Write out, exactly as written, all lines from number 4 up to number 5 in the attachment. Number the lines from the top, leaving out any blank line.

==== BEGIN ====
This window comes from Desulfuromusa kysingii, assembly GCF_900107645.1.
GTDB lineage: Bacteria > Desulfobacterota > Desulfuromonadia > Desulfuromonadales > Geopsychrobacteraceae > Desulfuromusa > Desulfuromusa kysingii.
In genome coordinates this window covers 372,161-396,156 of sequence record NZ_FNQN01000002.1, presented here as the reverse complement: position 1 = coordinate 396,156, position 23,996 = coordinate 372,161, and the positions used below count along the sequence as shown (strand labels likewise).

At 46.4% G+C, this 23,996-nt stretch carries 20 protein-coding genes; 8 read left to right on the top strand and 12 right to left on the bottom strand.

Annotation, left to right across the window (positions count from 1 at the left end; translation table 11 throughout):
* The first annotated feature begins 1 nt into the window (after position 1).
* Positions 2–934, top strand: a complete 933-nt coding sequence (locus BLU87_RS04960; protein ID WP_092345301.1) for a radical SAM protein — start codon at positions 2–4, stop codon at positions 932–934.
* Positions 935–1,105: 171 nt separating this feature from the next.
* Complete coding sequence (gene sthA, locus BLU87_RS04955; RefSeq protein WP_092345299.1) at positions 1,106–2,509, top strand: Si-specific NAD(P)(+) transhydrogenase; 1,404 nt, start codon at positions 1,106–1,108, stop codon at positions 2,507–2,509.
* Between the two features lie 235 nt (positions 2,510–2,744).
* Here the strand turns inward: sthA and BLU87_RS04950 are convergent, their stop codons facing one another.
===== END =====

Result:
At 46.4% G+C, this 23,996-nt stretch carries 20 protein-coding genes; 8 read left to right on the top strand and 12 right to left on the bottom strand.

Annotation, left to right across the window (positions count from 1 at the left end; translation table 11 throughout):